By Peter Muir
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The basic consultant to getting to know endoscopic strategies of the higher GI tract whereas technological advances have made endoscopy essentially the most universal approaches for reading the higher GI tract, studying find out how to maneuver the tools and interpret the pictures may be complex for these with no event.
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On the other hand, if both parents are affected heterozygotes (Fig. 4b), 75 % of the children will be affected (25 % homozygous, 50 % heterozygous) and 25 % will be healthy homozygotes. In the rare case when one parent is homozygous and affected with a hereditary autosomal dominant disease, while the other parent is healthy, all children will be heterozygotic carriers (Fig. 4c). Autosomal Recessive Hereditary Transmission Another type of dominant−recessive inheritance is autosomal recessive hereditary transmission.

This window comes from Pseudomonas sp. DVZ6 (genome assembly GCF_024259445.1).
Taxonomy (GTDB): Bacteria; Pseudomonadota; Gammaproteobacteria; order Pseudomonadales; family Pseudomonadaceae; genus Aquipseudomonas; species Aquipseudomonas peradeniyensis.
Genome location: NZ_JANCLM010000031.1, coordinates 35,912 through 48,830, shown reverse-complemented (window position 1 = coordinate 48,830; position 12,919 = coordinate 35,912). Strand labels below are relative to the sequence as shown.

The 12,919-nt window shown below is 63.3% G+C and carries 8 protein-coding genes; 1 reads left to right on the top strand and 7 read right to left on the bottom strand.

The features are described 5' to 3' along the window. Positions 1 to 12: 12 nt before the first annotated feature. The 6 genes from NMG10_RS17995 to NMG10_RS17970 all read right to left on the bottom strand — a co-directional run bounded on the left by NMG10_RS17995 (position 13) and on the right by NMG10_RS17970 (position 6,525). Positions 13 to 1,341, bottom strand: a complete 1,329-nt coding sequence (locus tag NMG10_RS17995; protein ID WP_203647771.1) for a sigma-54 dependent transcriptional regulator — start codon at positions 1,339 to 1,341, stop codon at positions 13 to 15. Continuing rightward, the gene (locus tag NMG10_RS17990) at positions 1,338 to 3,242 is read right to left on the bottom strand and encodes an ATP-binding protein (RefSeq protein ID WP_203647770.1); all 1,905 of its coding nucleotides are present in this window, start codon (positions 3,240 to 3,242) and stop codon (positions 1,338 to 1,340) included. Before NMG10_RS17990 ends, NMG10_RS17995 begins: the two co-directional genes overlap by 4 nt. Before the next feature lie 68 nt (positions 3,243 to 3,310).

Thus in families with a small number of children, autosomal recessive diseases occur only sporadically. If one parent is an affected homozygote and the other is a healthy homozygote, all the children will be healthy heterozygotes (Fig. 5c). Almost all metabolic defects that are caused the absence of an enzyme are transmitted by autosomal recessive inheritance. These include phenylketonuria (a congenital deficiency leading to mental retardation, see below), albinism (lack of tyrosine hydroxylase interferes with the metabolic pathway from tyrosine to the skin pigment melatonin), and cystic fibrosis (mucoviscidosis; thickened secretions from secretory glands lead to severe complications in the respiratory and gastrointestinal tracts).
Thus the constellation that usually creates hereditary transmission occurs when a heterozygous carrier of the disease pairs with a healthy partner. Consequently, for each child, independently of its sex, the probability of hereditary transmission of an autosomal dominant Faller, The Human Body © 2004 Thieme All rights reserved. Usage subject to terms and conditions of license. 48 2 Genetics and Evolution disease is 50 %. In this situation it does not matter which parent carries the affected dominant allele.